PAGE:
Here's a wee bit of writing from my book. I have not shared very much of it, at all, to any one. But little by little, I plan to share snippets and test the waters a bit. I am just about to finish the (shitty) first draft, and then the editing will come. Oh so much editing. Tell me what you think...
The wolves came at night, late in the evening of our first camp. The fire was dimming after we cooked and consumed our meal; there was talk of people settling in for an early night. We were to be up at dawn. Everyone was tired from the long ride today, and tomorrow’s was to be even longer.
There were fifteen of us in camp, including my parents. My mother’s brother, Conall, stayed behind to run the farm and tend to Manya’s needs, but three of my father’s field hands and their wives and older children were traveling with us to help with camp duties and to run the market at the fair.
My father spent the evening telling the old stories. He sometimes seemed as if he wished for another life, to be trained by some ancient poet, like Oisin son of Cormac, roaming the tribes of Erenn, honored for his words and memory above all others. My father’s calling, however, was to love the unusual woman that was my mother and to honor her family and her ancestors by keeping her land for the next generation of bandrui. Caring for our lineage in this way was undoubtedly honorable, but Father could not hide his wish to bring the old tales alive and to advise kings on what history might reveal for those who asked it questions. He had many tales and poems memorized, possibly more than I had memorized in my many years of training. His whole life, for as long as I could remember, he would sit for hours and learn them by rote from Manya or whenever the poets came to the Lughnasa Fair.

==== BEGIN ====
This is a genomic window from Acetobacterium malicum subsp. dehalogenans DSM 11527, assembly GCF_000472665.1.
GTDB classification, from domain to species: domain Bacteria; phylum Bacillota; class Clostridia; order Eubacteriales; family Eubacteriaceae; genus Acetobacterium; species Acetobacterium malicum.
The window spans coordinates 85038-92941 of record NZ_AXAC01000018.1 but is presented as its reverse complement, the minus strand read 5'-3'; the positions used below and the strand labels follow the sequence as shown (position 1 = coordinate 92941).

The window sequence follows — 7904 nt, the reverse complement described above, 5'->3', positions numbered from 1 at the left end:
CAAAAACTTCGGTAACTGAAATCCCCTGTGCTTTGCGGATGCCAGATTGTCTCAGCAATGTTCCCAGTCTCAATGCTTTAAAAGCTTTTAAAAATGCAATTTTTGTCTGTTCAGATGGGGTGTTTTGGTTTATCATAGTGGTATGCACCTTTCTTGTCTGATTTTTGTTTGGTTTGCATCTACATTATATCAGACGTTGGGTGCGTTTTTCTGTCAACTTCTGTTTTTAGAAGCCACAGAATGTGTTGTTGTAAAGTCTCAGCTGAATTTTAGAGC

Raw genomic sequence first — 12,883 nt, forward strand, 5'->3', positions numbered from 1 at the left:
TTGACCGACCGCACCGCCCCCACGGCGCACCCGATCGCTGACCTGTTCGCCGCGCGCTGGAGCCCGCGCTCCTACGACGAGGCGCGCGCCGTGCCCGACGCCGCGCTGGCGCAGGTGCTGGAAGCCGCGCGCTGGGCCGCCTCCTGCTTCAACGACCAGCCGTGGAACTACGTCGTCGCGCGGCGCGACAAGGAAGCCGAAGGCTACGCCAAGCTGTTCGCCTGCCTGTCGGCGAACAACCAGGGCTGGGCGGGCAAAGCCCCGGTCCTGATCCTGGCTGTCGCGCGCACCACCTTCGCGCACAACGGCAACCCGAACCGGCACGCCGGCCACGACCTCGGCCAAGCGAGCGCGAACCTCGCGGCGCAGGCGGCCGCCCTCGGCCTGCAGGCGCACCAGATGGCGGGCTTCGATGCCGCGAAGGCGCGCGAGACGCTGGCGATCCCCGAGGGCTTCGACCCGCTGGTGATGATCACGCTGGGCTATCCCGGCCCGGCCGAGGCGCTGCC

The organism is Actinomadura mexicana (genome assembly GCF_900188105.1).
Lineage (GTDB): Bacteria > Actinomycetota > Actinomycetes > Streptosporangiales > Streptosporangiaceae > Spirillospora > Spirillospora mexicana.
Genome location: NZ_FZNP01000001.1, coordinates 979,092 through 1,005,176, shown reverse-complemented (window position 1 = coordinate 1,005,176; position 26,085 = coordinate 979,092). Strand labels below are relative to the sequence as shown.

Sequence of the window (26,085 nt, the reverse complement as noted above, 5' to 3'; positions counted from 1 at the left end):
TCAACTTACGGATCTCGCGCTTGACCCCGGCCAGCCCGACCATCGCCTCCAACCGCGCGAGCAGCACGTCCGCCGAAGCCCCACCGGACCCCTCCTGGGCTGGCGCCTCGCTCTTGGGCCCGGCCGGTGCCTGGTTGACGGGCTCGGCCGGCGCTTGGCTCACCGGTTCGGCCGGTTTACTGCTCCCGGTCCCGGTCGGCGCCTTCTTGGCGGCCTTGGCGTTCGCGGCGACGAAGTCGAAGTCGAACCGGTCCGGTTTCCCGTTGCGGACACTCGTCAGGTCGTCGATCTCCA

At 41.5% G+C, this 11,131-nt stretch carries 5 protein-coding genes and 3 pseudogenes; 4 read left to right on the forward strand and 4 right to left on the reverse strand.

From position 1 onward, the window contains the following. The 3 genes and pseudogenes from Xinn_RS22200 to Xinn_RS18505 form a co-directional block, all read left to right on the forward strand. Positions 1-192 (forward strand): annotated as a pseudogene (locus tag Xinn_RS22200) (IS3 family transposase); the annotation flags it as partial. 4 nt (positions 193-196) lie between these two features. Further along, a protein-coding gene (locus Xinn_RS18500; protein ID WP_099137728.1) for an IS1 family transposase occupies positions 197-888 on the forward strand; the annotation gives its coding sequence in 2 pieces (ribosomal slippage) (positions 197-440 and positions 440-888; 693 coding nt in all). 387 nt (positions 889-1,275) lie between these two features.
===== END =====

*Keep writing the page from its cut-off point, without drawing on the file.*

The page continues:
When his last story was over, we sat in silence listening to the wind creak the trees overhead, the smell of wet and wood-smoke in the air. A nearby stream rushed over rocks, pregnant with news meant for the expanse of the dark sea, rushing from the recent heavy rains that drenched the landscape. These consequence of this latest storm left mist and unseasonable cold in its wake, but it was a pleasant night despite it.
My eyes were closed, listening to the water, trying to hear what it whispered and if it had any word for me. A rustle behind me started us all; I seemed to have drifted into an almost-sleep, that place of glances and images from both worlds that meet and shake hands like old friends. A stick-break echoed through the wood, closer now, and I sat up, rubbing my face. Only a few people were awake, and my father was prodding the coals of the fire, readying it for sleep as well. He stood up at the sound and moved toward the edge of the circle.
From a space in the woods behind me, a smell drifted into the circle and grabbed me, — all of us. It smelled of wet fur and animal. Almost as soon as the scent arrived, a great, grey wolf, eyes glowing red-brown in the fire-light walked inches from me, bent her head to sniff my arm as she passed. She sat first, then laid down next to the stones heaped around the fire, her eyes watching us, ears alert for motion.
Everyone froze. My father, still standing, didn’t take another step. I glanced to see if there were others, as wolves travel in packs and there were undoubtedly others around us, but I could see nothing in the dark of the wood. No one moved or even breathed.
Then the wolf looked around again, and then — I swear that this is the truth — she spoke words, Irish words…not the howling, whining, and yipping of wolf talk. She spoke words to us, to me, as if she were a woman sitting at the fire and not an animal in the way of the ancient poets:
“I have lived the days of my life. I have joyed and wandered in woe.
I am feeble and fain and would rest from my travel, searching to and fro.
But that day I am fain to behold, and I fain to behold that day
Raise up the stones from my sidhe, and cleanse my bones from the clay.
At that time, in times to come, the keepers of stories and lore
Will bring to this isle, to all our kin, precious treasures and so much more.
I knew then not to fear the animal, and just as soon as she had finished her impossible pronouncement, she got up, shook herself off, and left the circle at a trot. The earthy animal smell remained for a long time. In fact, I am not sure it will ever leave me.